Homelessness is not a new issue to America's West Coast. But it's getting worse - much worse.
On any given night, more than 105,000 people are sleeping unsheltered in some of the country's biggest and trendiest metropolises, driven there by soaring housing costs, rental vacancy rates that rival those in Manhattan and a booming tech economy that's leaving thousands behind. Another 63,000 are sleeping in shelters or transitional housing with no safety net.
The rising numbers have pushed abject poverty into the open like never before.
San Diego now scrubs its sidewalks with bleach to counter a deadly hepatitis A outbreak that has spread to other cities and forced California to declare a state of emergency. In Anaheim, home to Disneyland, 400 people sleep along a bike path in the shadow of Angel Stadium. Organizers in Portland, Oregon, lit incense at a recent outdoor food festival to mask the stench of urine in a parking lot where vendors set up shop.
All along the coast, elected officials are scrambling for solutions.
"It's a sea of humanity crashing against services, and services at this point are overwhelmed, literally overwhelmed," said Jeremy Lemoine, who works for a Seattle nonprofit that provides various forms of assistance to the homeless. "It's catastrophic."
People who were once able to get by, even if they suffered a setback, are now pushed to the streets because housing has become so expensive. All it takes is a prolonged illness, a lost job, a broken limb, a family crisis. What was once a blip in fortunes now seems a life sentence.
"Most homeless people I know aren't homeless because they're addicts," said Tammy Stephen, 54, who lives at a homeless encampment in Seattle. "Most people are homeless because they can't afford a place to live."
Among the AP's findings:
Official counts taken earlier this year in California, Oregon and Washington show 168,000 homeless people in the three states, according to an AP tally of every jurisdiction in those states that reports homeless numbers to the U.S. Department of Housing and Urban Development. That is 19,000 more than were counted two years ago, although the numbers may not be directly comparable because of factors ranging from the weather to new counting methods.
During the same period, the number of unsheltered people in the three states — defined as someone sleeping outside, in a bus or train station, abandoned building or vehicle — has climbed 18 percent to 105,000.
Rising rents are the main culprit. The median one-bedroom apartment in the San Francisco Bay Area is significantly more expensive than it is in the New York City metro area, and apartments in San Francisco are listed at a higher price than those in Manhattan.
Since 2015, at least 10 cities or municipal regions in California, Oregon and Washington — and Honolulu, as well — have declared states of emergency due to the rise of homelessness, a designation usually reserved for natural disasters.
"What do we want as a city to look like? That's what the citizens here need to decide," said Gordon Walker, head of the regional task force for the homeless in San Diego, where the unsheltered homeless population has spiked by 18 percent in the past year. "What are we going to allow? Are we willing to have people die on the streets?"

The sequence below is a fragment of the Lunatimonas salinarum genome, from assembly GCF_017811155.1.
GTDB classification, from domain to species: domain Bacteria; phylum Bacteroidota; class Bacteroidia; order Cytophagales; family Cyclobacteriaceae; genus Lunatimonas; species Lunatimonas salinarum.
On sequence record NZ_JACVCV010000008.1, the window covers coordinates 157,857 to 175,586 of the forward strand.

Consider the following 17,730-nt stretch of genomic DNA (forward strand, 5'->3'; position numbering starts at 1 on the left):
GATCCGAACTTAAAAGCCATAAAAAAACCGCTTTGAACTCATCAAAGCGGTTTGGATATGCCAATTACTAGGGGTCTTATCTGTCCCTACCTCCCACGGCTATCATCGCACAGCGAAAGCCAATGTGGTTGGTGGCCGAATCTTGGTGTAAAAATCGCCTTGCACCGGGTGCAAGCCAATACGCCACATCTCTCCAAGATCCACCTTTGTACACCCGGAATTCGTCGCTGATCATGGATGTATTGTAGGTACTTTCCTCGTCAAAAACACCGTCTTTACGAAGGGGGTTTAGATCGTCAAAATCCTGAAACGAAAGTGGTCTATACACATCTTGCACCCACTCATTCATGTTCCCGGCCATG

A new study funded by the real estate information firm Zillow and conducted by the University of Washington found a strong link between rising housing prices and rising homelessness numbers. A 5 percent rent increase in Los Angeles, for example, would mean about 2,000 more homeless people there, the authors said.
Nationally, homelessness has been trending down, partly because governments and nonprofit groups have gotten better at moving people into housing. That's true in many West Coast cities, too, but the flow the other direction is even faster. And on the West Coast, shelter systems are smaller.
"If you have a disability income, you make about $9,000 a year and renting a studio in Seattle is about $1,800 a month and so that's twice your income," said Margaret King, director of housing programs for DESC, a nonprofit that works with Seattle's homeless.
"So everybody who was just hanging on because they had cheap rent, they're losing that ... and they wind up outside. It's just exploded."
In San Jose, officials recently approved an ordinance pushed by an interfaith group called the Winter Faith Collaborative to allow places of assembly - including gyms and churches - to shelter homeless people year-round.
Ellen Tara James-Penney, a 54-year-old lecturer at San Jose State University, parks her old Volvo at one of those safe haven churches, Grace Baptist Church, and eats in its dining hall. She is paid $28,000 a year to teach four English classes and is carrying $143,000 in student debt after earning two degrees.
She grades papers and prepares lessons in the Volvo. At night, she leans back the driver's seat and prepares for sleep, one of two dogs, Hank, by her side. Her husband, Jim, who is too tall for the car, sleeps outside in a tent cot with their other dog, Buddy.
The Bay Area native remembers the time a class was studying John Steinbeck, when another student said that she was sick of hearing about the homeless.
"And I said, 'Watch your mouth. You're looking at one.' Then you could have heard a pin drop," she said. "It's quite easy to judge when you have a house to live in or you have meds when you're depressed and health care."
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